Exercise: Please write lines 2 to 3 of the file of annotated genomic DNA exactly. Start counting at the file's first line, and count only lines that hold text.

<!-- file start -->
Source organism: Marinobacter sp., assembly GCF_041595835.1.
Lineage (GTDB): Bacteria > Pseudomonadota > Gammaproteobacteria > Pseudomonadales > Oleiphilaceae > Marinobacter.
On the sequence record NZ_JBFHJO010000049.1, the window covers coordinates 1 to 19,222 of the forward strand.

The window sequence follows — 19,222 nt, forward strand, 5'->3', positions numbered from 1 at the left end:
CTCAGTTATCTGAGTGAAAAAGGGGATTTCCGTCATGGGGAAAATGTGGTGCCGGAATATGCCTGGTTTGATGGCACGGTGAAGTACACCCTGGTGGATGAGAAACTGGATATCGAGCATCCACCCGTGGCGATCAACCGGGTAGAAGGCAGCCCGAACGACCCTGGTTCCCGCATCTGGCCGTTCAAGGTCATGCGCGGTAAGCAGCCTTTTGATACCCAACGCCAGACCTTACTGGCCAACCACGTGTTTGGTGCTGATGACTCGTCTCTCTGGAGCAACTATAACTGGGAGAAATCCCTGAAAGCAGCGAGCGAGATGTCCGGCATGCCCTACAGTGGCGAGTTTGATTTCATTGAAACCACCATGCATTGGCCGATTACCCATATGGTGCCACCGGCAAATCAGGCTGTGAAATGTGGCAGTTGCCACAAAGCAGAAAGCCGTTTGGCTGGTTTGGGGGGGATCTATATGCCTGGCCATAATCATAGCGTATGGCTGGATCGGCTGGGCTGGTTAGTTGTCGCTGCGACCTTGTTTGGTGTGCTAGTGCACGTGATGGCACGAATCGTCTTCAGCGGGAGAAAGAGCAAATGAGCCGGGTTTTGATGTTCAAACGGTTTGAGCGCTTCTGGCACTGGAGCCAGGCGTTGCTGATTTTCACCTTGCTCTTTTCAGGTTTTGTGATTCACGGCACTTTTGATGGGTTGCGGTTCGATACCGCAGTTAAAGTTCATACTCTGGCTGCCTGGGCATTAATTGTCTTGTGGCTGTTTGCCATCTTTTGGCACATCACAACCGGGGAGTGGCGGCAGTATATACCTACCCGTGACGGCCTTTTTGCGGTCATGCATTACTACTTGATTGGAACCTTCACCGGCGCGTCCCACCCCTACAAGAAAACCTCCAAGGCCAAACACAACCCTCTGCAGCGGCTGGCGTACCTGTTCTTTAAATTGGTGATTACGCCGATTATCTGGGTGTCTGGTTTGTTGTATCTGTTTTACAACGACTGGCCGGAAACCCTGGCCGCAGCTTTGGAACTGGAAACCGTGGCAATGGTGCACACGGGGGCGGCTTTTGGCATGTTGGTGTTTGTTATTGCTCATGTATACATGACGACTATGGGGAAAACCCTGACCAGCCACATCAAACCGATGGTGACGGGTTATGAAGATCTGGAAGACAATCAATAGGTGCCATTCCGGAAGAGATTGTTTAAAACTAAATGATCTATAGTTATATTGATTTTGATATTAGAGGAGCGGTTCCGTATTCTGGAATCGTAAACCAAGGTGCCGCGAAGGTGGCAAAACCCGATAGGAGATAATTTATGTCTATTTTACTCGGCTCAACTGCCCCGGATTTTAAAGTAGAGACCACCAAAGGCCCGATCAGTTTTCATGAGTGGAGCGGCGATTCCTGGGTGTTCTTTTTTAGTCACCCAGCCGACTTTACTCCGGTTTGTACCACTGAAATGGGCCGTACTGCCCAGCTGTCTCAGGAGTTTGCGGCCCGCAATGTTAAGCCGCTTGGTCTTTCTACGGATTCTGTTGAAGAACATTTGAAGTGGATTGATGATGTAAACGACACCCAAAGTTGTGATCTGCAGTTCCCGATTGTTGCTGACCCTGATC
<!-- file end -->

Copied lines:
Lineage (GTDB): Bacteria > Pseudomonadota > Gammaproteobacteria > Pseudomonadales > Oleiphilaceae > Marinobacter.
On the sequence record NZ_JBFHJO010000049.1, the window covers coordinates 1 to 19,222 of the forward strand.